Kenya
Suddenly all the great powers are courting Africa. Like emissaries to the fourteenth-century Malian monarch Mansa Musa in his adobe Timbuktu palaces, foreign officials from West and East compete for attention in multi-country tours across the poorest continent.

Recent visitors include the US secretary of state Antony Blinken leading caravans of Washington officials, Moscow’s Sergei Lavrov and Emmanuel Macron of France. Invitations arrive for trade summits; speeches plead forgiveness for past wrongs, pay tribute to Africa’s new influence and offer the return of artifacts looted by imperialists; while Beijing — well, the Chinese came to stay...

Kenya

Suddenly all the great powers are courting Africa. Like emissaries to the fourteenth-century Malian monarch Mansa Musa in his adobe Timbuktu palaces, foreign officials from West and East compete for attention in multi-country tours across the poorest continent.

Recent visitors include the US secretary of state Antony Blinken leading caravans of Washington officials, Moscow’s Sergei Lavrov and Emmanuel Macron of France. Invitations arrive for trade summits; speeches plead forgiveness for past wrongs, pay tribute to Africa’s new influence and offer the return of artifacts looted by imperialists; while Beijing — well, the Chinese came to stay a long time ago.

For Africa’s leaders, now repeatedly dry-cleaning their red carpets for the first time since those halcyon Cold War days, bemusement has turned to complacency. When Lavrov arrived in Africa offering oil, guns, grain and nuclear power last month, Uganda’s Yoweri Museveni quipped: “They asked me, ‘Are you pro-East or pro-West?’ I said, ‘You must think I’m an idiot.’” In Africa, Lavrov boasted that Russia had “not stained itself with the bloody crimes of colonialism” — his visit coming shortly after the delivery of a squadron of Russian Mi28 Havoc helicopter gunships to Kampala.

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Emmanuel Macron and Guinea-Bissau’s President Umaro Sissoco Embalo in Bissau (Getty)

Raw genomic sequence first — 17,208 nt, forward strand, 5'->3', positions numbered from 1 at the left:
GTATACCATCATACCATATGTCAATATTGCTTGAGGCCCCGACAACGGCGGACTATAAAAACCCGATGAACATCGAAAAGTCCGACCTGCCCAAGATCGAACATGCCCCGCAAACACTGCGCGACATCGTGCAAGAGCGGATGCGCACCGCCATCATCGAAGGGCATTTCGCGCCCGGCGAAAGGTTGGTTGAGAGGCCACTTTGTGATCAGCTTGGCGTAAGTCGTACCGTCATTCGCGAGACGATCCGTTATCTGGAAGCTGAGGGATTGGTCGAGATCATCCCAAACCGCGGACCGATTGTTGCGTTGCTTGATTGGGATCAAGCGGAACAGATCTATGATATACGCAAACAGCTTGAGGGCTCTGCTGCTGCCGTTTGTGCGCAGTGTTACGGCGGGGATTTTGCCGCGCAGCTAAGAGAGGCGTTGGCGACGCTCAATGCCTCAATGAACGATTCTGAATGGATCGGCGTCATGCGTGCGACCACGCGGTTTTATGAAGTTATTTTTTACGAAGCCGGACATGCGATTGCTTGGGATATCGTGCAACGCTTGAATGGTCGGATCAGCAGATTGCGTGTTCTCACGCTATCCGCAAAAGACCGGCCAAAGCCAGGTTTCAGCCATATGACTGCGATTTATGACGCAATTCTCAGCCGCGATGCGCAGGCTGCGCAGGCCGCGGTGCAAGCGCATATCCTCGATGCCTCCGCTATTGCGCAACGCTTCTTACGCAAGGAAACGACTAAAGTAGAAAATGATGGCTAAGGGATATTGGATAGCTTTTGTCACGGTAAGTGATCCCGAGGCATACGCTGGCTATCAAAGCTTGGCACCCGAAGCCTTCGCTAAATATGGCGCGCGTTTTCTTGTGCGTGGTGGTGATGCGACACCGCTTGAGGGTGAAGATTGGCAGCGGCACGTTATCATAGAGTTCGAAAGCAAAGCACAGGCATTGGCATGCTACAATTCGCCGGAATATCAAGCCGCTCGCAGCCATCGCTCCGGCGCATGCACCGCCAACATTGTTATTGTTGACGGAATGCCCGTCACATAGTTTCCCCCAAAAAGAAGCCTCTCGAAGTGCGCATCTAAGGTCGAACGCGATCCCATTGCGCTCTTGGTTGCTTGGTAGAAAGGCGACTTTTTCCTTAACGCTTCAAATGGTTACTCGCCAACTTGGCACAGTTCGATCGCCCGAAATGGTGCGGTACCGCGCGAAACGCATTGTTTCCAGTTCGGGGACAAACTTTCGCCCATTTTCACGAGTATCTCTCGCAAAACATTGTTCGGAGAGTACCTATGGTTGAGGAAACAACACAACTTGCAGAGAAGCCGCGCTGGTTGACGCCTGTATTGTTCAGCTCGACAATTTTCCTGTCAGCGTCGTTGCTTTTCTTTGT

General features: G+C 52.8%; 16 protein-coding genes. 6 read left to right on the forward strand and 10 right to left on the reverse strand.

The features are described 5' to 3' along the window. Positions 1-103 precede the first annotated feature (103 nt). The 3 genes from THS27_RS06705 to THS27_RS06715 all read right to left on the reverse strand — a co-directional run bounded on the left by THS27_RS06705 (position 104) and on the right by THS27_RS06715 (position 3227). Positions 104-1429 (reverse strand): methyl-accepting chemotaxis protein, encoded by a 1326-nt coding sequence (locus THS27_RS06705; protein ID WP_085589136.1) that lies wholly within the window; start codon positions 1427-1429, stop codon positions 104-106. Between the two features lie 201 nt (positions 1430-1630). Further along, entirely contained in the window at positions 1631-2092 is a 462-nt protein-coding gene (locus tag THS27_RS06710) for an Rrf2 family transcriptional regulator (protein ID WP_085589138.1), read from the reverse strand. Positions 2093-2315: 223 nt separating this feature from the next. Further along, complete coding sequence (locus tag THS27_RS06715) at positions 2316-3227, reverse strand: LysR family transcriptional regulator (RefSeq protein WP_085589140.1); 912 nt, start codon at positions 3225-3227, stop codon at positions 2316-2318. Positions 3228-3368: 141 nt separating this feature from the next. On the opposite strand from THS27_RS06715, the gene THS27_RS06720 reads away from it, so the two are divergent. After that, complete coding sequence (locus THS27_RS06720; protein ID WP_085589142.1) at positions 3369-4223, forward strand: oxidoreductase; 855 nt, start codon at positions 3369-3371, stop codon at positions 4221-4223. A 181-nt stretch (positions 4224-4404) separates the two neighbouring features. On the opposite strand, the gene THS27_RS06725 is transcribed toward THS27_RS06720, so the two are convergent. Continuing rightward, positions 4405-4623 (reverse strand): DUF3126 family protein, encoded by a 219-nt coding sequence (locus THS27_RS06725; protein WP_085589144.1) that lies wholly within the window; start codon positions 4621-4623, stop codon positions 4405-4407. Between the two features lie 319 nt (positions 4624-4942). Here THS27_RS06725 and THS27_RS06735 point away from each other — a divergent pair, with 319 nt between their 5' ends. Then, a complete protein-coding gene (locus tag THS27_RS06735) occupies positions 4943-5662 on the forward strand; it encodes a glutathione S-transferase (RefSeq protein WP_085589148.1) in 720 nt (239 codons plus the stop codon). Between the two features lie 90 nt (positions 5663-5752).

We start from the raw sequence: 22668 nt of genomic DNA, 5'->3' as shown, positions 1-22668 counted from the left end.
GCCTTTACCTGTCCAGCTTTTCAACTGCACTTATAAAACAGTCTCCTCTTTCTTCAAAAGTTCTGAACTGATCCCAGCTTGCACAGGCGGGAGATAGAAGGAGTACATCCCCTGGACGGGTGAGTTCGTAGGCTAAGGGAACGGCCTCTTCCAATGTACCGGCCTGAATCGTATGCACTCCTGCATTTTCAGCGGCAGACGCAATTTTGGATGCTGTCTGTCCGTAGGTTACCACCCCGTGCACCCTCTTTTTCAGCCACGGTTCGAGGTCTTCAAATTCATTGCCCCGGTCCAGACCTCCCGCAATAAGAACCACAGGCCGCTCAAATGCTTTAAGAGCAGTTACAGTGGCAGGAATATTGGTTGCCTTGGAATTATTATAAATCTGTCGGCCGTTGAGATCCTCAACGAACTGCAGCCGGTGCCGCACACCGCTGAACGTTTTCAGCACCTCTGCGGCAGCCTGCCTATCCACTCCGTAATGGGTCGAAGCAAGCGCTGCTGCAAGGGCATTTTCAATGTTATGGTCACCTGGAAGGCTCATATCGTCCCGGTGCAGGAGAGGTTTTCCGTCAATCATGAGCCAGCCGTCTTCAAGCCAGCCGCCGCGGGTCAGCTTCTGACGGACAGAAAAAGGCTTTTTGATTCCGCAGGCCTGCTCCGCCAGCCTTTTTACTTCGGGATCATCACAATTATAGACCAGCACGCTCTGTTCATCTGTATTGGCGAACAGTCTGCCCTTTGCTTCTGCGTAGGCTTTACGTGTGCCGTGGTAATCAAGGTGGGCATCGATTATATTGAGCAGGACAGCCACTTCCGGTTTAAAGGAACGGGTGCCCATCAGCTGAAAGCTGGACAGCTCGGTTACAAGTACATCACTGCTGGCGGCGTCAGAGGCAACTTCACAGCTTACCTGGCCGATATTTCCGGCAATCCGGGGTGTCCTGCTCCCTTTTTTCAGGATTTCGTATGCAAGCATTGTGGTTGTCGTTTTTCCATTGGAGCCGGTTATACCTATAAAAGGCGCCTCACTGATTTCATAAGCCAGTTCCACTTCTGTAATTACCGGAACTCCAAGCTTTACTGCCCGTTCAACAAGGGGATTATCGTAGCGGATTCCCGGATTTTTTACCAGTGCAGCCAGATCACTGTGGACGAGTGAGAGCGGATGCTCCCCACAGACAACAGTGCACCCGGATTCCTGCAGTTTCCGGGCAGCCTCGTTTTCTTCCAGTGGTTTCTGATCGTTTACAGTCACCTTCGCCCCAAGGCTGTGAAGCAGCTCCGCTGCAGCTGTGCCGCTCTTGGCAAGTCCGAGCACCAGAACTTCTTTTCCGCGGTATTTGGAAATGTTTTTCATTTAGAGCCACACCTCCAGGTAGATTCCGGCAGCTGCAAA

On almost the same day, President Macron, on a visit to reinvigorate French relations with the continent, condemned Africa’s corruption and “hypocrisy” for sitting on the fence over Ukraine. Just as he pulled French forces out of Mali after nine years of fighting, Russian mercenaries of the Wagner Group moved in.

Over in Somalia meanwhile, Samantha Power, head of Washington’s $60 billion-a-year USAID budget, perspired on video. She announced hundreds more millions in American donations to feed starving civilians. She blamed famine on climate change, locusts and Russia. Curiously, in the same week that a US special forces drone strike assassinated al-Shabaab leaders, a car bomb exploded and a battle with jihadists killed eighty people, Power failed to mention there was a war on in Somalia that has driven a population the size of Mississippi’s from their homes. Her Africa visit’s statements, released on a Twitter feed with her face behind a Covid mask, mentioned no conflicts in Africa, only Russia’s invasion of Ukraine. The sole violence mentioned was “gender-based,” which needed “safe spaces and counseling for women and girls.” For Somalia’s nomads, whose diet consists of milk and meat, USAID’s food solution was “peanut-based, and corn-soya-blend nutritional supplements.”

The West, still apparently driven by feelings of guilt for past wrongs, gives Africa lashings of humanitarian charity. Why the locals do not appear to be more grateful is explained in the Ugandan proverb: “Water you have to beg for does not quench your thirst.” Ordinary Africans want what all people do — liberty, the rule of law and, most of all, prosperity. From Johannesburg to Nouakchott, they suffer under appalling leaders but would rather have a business partner than a free lunch.

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Samantha Power, administrator of USAID (Getty)